Ignore the muscle tees, money shots and bulk. That’s for the camera. At the end of the day, what emerges from the shadows is a grown-up gentleman, impeccably dressed – pure movie-star material.
"The most stylish thing about a man is how he wears his jeans – and, boy, does John wear his well. But he can carry off pretty much anything, whether it’s casual attire or a well-fitted suit, with a natural elegance that not many other actors have. His style transcends his clothes; it’s also about his charm, his casual swagger, the intensity he brings to his characters on screen. He’s the complete package." - Sonam Kapoor
Jiten Thukral and Sumir Tagra
In seven short years, this youthful Delhi duo has shot to prominence creating work that’s urban, seductive and witty while remaining distinctly Indian – appealing to a swelling fan base of hipsters across the globe. What’s more, they’ve managed to succeed where few others have: making art fun.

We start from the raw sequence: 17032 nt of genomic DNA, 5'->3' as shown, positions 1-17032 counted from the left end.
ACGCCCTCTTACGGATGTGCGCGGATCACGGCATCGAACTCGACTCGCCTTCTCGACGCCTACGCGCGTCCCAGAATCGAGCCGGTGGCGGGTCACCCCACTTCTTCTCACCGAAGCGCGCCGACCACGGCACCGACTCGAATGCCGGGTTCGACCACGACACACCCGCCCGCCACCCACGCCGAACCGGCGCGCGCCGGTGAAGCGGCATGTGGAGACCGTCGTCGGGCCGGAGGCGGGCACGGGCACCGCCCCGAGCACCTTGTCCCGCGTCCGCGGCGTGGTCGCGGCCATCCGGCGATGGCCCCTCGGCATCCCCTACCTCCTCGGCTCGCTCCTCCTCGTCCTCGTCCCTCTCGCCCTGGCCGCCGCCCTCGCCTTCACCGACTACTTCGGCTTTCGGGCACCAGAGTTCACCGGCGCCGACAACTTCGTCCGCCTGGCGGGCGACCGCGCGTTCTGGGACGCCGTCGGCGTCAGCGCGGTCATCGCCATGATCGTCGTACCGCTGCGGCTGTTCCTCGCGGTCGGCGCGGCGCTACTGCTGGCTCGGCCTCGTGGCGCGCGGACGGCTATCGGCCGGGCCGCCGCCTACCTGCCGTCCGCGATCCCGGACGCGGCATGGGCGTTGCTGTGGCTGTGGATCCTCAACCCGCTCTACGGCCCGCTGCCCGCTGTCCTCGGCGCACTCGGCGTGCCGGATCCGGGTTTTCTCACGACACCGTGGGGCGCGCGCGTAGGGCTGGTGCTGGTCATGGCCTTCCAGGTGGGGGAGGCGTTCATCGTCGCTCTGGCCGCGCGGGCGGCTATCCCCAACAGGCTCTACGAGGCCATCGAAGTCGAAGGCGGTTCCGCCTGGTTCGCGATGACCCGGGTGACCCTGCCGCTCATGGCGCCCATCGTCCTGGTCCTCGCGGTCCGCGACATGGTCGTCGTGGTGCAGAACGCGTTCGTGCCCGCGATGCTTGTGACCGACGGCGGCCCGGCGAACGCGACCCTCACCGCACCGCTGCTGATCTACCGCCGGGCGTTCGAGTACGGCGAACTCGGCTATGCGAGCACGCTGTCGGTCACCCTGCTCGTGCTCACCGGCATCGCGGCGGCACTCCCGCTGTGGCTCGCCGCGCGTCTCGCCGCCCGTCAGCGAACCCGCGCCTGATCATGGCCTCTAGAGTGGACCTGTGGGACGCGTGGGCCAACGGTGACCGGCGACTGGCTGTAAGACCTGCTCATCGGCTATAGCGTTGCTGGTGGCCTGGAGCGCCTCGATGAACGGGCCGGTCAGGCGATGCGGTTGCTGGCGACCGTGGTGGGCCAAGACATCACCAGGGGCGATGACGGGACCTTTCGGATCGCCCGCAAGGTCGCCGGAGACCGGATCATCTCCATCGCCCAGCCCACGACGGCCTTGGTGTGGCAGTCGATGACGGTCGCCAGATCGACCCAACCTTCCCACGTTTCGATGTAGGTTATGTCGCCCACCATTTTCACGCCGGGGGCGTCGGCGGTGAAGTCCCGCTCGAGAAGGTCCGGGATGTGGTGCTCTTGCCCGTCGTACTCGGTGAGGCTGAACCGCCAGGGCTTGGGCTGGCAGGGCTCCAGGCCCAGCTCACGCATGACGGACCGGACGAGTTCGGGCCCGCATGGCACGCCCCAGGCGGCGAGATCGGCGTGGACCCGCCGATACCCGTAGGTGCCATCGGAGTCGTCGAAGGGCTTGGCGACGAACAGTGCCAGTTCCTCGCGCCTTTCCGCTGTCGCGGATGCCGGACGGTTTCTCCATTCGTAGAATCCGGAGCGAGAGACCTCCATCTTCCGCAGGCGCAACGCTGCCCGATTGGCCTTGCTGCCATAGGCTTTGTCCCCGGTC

"I recall stumbling upon Thukral and Tagra’s debut solo exhibition back in 2005. It was one of those rare ‘wow’ moments. Till then, there was very little overlap between design and art in India – indeed the two worlds regarded each other with mutual suspicion. Overnight, the artist duo had made obsolete these artificial barriers. Their first show, Iconography: Bosedk Designs, at Delhi’s Nature Morte gallery, comprised a plethora of vinyl cut-outs forming a readymade lexicon of symbols and signs which drew liberally from contemporary culture. The show was a riot, and was quickly followed by a second that translated the artists’ ideas on to canvas. These artworks placed Thukral and Tagra as the pioneers of a new visual vocabulary that, over the years, has been much copied but never bettered."